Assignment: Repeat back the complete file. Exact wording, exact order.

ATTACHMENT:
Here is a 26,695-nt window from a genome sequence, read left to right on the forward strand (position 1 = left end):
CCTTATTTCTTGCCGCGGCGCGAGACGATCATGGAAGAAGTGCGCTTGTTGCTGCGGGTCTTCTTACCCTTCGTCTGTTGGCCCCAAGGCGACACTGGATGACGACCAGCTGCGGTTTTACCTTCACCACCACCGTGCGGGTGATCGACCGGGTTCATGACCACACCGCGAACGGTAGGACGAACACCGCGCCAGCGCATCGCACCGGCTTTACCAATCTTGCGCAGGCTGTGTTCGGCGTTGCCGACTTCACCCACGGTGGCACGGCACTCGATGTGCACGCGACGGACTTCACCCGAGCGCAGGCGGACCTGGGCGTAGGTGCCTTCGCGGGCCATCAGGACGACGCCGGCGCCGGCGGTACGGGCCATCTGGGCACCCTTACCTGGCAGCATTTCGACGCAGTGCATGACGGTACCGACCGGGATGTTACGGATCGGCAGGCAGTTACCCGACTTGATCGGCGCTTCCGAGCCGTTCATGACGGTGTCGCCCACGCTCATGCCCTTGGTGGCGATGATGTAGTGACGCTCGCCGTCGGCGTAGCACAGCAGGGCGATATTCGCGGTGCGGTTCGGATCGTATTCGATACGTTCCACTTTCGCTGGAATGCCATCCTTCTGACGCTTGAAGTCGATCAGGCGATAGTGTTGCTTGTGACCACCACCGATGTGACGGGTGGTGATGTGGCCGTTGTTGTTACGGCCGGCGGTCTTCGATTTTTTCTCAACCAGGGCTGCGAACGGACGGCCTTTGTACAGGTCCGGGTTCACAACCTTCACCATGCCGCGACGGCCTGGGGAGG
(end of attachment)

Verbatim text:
Here is a 26,695-nt window from a genome sequence, read left to right on the forward strand (position 1 = left end):
CCTTATTTCTTGCCGCGGCGCGAGACGATCATGGAAGAAGTGCGCTTGTTGCTGCGGGTCTTCTTACCCTTCGTCTGTTGGCCCCAAGGCGACACTGGATGACGACCAGCTGCGGTTTTACCTTCACCACCACCGTGCGGGTGATCGACCGGGTTCATGACCACACCGCGAACGGTAGGACGAACACCGCGCCAGCGCATCGCACCGGCTTTACCAATCTTGCGCAGGCTGTGTTCGGCGTTGCCGACTTCACCCACGGTGGCACGGCACTCGATGTGCACGCGACGGACTTCACCCGAGCGCAGGCGGACCTGGGCGTAGGTGCCTTCGCGGGCCATCAGGACGACGCCGGCGCCGGCGGTACGGGCCATCTGGGCACCCTTACCTGGCAGCATTTCGACGCAGTGCATGACGGTACCGACCGGGATGTTACGGATCGGCAGGCAGTTACCCGACTTGATCGGCGCTTCCGAGCCGTTCATGACGGTGTCGCCCACGCTCATGCCCTTGGTGGCGATGATGTAGTGACGCTCGCCGTCGGCGTAGCACAGCAGGGCGATATTCGCGGTGCGGTTCGGATCGTATTCGATACGTTCCACTTTCGCTGGAATGCCATCCTTCTGACGCTTGAAGTCGATCAGGCGATAGTGTTGCTTGTGACCACCACCGATGTGACGGGTGGTGATGTGGCCGTTGTTGTTACGGCCGGCGGTCTTCGATTTTTTCTCAACCAGGGCTGCGAACGGACGGCCTTTGTACAGGTCCGGGTTCACAACCTTCACCATGCCGCGACGGCCTGGGGAGG